Video shows what a crane operator sees while loading containers onto a cargo ship from over 100 feet in the air
- A retired crane instructor shared videos documenting what it's like loading hulking
- Crane operators are typically dock workers with decades of experience.
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Backlogs at the nation's largest ports underscore the importance of the everyday mechanisms that help keep the
The role of crane operators has taken center stage this year as longshoremen move a record amount of cargo through the ports. The dock workers that operate the three-story-high cranes are working against a ticking clock to move as many as 45 containers an hour amid a traffic jam of over 500,000 containers.
A recently retired crane operator and instructor who worked as a longshoremen for over 40 years shared videos with Insider documenting his experience. The former longshoremen preferred to remain anonymous as the International Longshore and Warehouse Union does not advise workers to speak to the media, but Insider verified his identity.
One video shows how operators get into the massive cranes that hang over the ships.
In the video, the operator takes an elevator to the crane's cabin. From the expansive cabin windows, 20 and 40-foot containers look miniature. While the video was taken in 2014, the crane instructor explained the process has not changed.
Much of a crane operator's time is spent looking through the glass floor of the cab.
"Imagine trying to read a book sitting on the toilet when the book's on the floor," the instructor said. "As a crane operator, you can spend five solid hours mostly peering through that glass floor."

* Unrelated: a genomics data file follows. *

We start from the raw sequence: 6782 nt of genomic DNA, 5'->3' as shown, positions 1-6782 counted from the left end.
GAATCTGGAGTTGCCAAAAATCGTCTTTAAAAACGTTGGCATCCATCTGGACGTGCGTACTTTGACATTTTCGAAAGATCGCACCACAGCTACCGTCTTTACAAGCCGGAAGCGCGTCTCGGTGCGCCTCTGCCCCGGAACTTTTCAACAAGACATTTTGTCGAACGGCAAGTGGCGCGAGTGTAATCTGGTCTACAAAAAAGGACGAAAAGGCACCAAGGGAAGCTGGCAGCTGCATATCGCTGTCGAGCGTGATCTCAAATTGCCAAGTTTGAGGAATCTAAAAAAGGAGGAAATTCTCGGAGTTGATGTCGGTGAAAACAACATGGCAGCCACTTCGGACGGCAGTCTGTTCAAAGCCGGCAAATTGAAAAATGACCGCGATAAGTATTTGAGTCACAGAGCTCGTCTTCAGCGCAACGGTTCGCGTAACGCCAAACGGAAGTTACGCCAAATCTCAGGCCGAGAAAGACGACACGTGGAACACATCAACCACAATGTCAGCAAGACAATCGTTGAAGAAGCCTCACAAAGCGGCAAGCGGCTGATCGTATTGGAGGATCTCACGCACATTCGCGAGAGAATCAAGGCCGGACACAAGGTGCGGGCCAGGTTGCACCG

Within the cabin there are too many buttons to count, including a large joystick that the operator uses to position the crane over the shipping containers.
"It takes a lot of your focus and can be physically demanding because of the way the cranes move," the retired crane instructor told Insider. "The cranes are designed to sway to a certain degree so when you're trolling [moving over the ship or from the ship back to the dock] you can feel the vibration inside the cabin. You're practically bouncing around up there."
Another video from the Port of Seattle shows how the cranes pick up containers and reload them into cargo ships.
The shipping containers fit into perfect slots within the cargo ship, but the positioning for how the crane picks up the container is dependent entirely on the operator's skill and training.
"At the end of the day, you're handling a container that weighs 40 tons and you have people working underneath you on the dock that are dependent on you to operate it safely from that height and put it deftly in a very specific place," the retired instructor said. "There are plenty of things that could go wrong if you don't focus. You could also accidentally snag the container under it. There could also be some stack of containers behind you on deck and could accidentally drive it into the stack."
A clerk and former crane operator at the Port of Los Angeles previously told Insider that it has become increasingly difficult to move the cargo on and off the ship due to port congestion which has packed docks and terminals with shipping containers.
The retired crane instructor, who has worked at the Port of Seattle as well as the Port of Long Beach, told Insider the role of crane operator is a highly coveted job, but it requires specialized skills. It typically takes 15 to 20 years for a longshoremen to be promoted to the more senior role of crane operator and 30 days of intensive training, exams, and simulations for a trainee to be able to operate a crane solo.
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